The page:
The California Type Evaluation Program (CTEP) for EV chargers is a program that sets standards for the safety and reliability of commercial EV chargers in California. The program is administered by the California Department of Food and Agriculture’s Division of Measurement Standards (DMS) and requires that all commercial EV chargers sold or installed in California be certified to ensure they meet safety standards.
The certification process involves testing of EV chargers to evaluate their electrical safety, electromagnetic compatibility, and communication protocols. The program also sets performance standards for EV chargers, such as charging times and efficiency.
To comply with CTEP, hardware distributors must work with a third-party testing laboratory that is accredited by the DMS. The laboratory will conduct the necessary tests and provide certification if the EV charger meets the required standards. Once certified, the hardware distributor can sell or install the EV charger in California.
Compliance with CTEP is mandatory for all commercial EV chargers sold or installed in California. The program is important for ensuring the safety and reliability of EV charging equipment and could potentially influence EV industry standards more broadly.
The California Department of Food and Agriculture regulates EV chargers as measuring devices under CTEP regulations. This is to ensure that EV drivers receive uniform, accurate charging experiences.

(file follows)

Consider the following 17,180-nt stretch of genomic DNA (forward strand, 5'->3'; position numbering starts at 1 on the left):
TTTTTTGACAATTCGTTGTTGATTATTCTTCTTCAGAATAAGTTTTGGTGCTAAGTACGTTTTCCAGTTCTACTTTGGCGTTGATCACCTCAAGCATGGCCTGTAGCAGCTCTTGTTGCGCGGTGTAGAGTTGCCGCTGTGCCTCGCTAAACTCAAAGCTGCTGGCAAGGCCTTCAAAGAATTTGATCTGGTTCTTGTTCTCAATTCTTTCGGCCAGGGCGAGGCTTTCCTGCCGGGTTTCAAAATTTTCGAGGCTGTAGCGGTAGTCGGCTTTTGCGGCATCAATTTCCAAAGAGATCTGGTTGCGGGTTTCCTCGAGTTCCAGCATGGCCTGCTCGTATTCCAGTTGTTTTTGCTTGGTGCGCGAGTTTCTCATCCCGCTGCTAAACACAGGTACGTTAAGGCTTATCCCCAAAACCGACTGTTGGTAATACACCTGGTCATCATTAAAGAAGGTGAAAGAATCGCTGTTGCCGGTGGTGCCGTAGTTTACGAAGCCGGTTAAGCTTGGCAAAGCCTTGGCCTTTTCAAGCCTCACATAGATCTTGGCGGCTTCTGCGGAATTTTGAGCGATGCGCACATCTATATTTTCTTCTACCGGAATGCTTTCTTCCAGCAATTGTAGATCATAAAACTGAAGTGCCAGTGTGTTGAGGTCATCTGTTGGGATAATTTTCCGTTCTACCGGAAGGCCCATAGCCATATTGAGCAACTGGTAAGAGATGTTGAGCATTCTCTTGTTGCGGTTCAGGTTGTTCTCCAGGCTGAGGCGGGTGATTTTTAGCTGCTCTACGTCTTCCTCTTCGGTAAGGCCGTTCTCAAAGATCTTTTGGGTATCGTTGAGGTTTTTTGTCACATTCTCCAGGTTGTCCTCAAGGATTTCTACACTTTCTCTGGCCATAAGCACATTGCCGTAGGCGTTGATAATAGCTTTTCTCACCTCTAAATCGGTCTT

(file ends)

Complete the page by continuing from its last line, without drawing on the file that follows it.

EV charger manufacturers and operators must ensure that their chargers display correct kWh and accept the same payment types. Open and interoperable EV charging station software can help make compliance easier.
All commercial EV chargers that collect a fee must obtain a CTEP certificate of approval (COA). This applies to Level 2 and Level 3 chargers for public use in California. Here are the timelines:
CTEP requirements for EV chargers are based on NIST Handbook 44, specifically section 3.40 on electric vehicle fueling systems. Notable provisions include:
Before starting a gap analysis of your EV charger hardware, check the DMS website’s FAQs section. After remediation, apply for a Certificate of Approval (COA) to obtain CTEP certification.
Here’s a step-by-step guide to the CTEP certification process for EV chargers:
The CTEP certification process may seem bureaucratic for the EV industry, but it is a net positive. It discourages bad actors from manufacturing subpar products by enforcing safety and performance standards.
Reputable EV charger manufacturers like ABB, Zerova, LiteOn, and EVBox have already received COA, and more brands are likely to follow.
CTEP requirements will make widespread EV adoption easier by bringing standard features to EV chargers. Consumers can expect a uniform experience from visiting an EV charging station, similar to a gas station. Following CTEP standards is one way to achieve this goal.
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